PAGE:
• Civil Rights Cold Case bill implementation: $2 million has been allocated for National Archives and Records Administration to implement Jones’ Civil Rights Cold Case Collection Act, which was signed into law by the President early this year.
• Funding gun violence prevention research: For the first time in two decades, Congress will allocate $25 million for research into the causes of gun violence in America. Jones has supported this effort as a common-sense, bipartisan step to better understand and prevent acts of gun violence.
• Improving maternal and child health: $17 million increase for programs to improve maternal and child health through the Health Resources and Services Administration, including an additional $5 million to reduce maternal mortality. Jones has introduced numerous pieces of legislation to support families and increase access to health care for women and children.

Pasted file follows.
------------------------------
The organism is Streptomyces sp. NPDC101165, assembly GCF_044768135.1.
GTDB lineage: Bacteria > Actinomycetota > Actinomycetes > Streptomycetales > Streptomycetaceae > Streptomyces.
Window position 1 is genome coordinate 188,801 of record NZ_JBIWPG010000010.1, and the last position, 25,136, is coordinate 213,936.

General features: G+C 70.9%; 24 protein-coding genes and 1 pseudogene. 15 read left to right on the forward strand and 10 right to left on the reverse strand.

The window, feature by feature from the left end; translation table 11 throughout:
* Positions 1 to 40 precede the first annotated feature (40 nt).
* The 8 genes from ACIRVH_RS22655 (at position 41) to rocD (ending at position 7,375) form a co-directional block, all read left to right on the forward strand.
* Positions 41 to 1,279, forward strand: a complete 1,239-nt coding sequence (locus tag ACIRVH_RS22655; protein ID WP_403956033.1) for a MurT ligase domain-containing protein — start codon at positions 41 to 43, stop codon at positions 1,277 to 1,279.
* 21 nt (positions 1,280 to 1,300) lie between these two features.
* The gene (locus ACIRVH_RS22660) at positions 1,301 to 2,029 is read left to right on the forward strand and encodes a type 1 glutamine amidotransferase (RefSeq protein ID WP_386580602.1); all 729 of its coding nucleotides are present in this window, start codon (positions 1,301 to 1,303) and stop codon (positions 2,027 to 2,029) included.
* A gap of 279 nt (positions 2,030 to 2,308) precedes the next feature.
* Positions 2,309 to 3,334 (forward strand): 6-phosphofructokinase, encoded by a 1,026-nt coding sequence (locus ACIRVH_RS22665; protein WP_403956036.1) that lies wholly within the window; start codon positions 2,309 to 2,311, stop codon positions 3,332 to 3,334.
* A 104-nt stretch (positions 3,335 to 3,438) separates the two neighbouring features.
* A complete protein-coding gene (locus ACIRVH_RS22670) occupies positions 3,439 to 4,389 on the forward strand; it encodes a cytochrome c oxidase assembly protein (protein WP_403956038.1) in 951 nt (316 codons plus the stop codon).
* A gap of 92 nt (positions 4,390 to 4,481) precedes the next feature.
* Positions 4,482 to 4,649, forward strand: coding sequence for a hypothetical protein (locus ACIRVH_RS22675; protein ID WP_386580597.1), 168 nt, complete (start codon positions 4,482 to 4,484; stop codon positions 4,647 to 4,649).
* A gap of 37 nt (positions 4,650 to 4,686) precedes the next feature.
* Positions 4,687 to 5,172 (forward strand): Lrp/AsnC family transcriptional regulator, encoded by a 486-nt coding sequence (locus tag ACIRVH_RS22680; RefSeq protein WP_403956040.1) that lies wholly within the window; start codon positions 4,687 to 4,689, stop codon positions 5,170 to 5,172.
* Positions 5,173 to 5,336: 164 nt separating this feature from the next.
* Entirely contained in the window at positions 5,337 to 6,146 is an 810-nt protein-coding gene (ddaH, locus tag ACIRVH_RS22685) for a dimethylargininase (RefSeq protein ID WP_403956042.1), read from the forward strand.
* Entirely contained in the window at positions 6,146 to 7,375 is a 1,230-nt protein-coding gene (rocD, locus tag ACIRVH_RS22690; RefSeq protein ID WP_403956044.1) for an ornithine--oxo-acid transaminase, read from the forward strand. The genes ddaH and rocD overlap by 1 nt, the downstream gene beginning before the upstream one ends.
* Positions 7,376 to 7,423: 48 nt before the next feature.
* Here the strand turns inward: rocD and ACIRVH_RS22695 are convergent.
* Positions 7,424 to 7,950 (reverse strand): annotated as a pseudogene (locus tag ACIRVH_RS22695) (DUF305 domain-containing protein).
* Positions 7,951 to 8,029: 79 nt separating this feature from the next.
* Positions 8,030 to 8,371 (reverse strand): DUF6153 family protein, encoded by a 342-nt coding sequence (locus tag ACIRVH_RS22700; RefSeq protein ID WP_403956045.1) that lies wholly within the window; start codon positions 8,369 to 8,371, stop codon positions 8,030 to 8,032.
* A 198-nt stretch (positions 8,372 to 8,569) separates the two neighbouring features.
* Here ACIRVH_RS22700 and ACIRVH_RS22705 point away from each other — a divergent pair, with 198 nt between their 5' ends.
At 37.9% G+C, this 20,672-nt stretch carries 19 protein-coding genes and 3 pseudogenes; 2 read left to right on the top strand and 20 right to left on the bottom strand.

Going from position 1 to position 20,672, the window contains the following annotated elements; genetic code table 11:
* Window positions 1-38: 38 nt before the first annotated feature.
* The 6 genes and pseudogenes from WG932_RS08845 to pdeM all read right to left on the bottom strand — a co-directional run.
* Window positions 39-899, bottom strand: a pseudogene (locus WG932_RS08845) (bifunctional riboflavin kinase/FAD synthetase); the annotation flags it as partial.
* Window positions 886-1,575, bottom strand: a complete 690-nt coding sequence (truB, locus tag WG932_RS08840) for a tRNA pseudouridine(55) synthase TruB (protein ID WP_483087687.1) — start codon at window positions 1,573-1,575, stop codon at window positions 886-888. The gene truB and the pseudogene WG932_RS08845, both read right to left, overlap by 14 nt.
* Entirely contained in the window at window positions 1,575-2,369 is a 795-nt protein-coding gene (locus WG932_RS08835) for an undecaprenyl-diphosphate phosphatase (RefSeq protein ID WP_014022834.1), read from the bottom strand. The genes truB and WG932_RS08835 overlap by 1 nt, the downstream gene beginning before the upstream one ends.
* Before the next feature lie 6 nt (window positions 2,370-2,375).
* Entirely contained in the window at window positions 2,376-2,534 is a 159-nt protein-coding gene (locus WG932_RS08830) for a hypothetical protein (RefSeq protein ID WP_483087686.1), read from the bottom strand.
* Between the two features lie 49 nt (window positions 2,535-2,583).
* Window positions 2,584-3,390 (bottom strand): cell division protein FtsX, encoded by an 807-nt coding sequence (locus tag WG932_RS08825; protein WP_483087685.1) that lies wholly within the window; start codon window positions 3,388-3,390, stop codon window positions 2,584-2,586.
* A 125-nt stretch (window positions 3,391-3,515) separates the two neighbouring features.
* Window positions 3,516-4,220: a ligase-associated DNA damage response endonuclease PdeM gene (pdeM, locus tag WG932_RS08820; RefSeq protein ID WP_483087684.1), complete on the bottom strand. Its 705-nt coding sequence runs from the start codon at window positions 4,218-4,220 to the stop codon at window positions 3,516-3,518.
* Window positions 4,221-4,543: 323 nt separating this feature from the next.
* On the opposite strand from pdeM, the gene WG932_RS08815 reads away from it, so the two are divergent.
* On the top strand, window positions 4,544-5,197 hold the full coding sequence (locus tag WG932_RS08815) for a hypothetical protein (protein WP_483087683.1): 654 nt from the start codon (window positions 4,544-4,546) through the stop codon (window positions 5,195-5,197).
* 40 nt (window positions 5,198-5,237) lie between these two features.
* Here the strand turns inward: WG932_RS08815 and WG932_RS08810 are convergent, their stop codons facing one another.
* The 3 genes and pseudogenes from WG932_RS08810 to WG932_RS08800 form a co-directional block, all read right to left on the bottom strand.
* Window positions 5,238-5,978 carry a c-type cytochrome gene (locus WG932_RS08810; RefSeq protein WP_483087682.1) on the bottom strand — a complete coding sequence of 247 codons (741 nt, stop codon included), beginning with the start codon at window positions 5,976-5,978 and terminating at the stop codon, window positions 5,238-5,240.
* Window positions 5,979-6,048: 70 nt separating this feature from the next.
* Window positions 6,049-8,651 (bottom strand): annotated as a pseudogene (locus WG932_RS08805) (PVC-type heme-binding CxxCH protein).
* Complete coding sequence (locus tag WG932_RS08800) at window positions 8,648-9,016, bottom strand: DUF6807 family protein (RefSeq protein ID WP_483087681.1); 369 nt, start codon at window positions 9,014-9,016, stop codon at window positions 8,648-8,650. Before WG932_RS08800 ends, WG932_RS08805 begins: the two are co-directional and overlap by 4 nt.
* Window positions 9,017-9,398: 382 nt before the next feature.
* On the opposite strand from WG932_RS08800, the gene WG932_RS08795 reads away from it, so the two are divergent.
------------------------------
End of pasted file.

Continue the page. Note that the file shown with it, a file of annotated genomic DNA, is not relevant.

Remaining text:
• Increasing funding to enforce federal child protection laws: $90 million for state grants and $55.66 million for the Community-Based Child Abuse Prevention grants to enforce the Child Abuse Prevention and Treatment Act, which Jones has introduced legislation to reauthorize in 2020.
• Raising the purchasing age for tobacco to 21: The deal prohibits sale of tobacco products to anyone under the age of 21 across the country. Jones joined similar legislation earlier this year.
• Clotilda excavation assistance: $500,000 for the Smithsonian Institution to support excavation, education, and community engagement around discovery of the Clotilda, the last known slave ship to arrive in the United States. The bill also expands eligibility for Civil Rights grants under the Historic Preservation Fund to include recently discovered sites of the transatlantic slave trade, including the Clotilda. Jones also recently memorialized the discovery of the Clotilda, which was found near Mobile in a Senate resolution.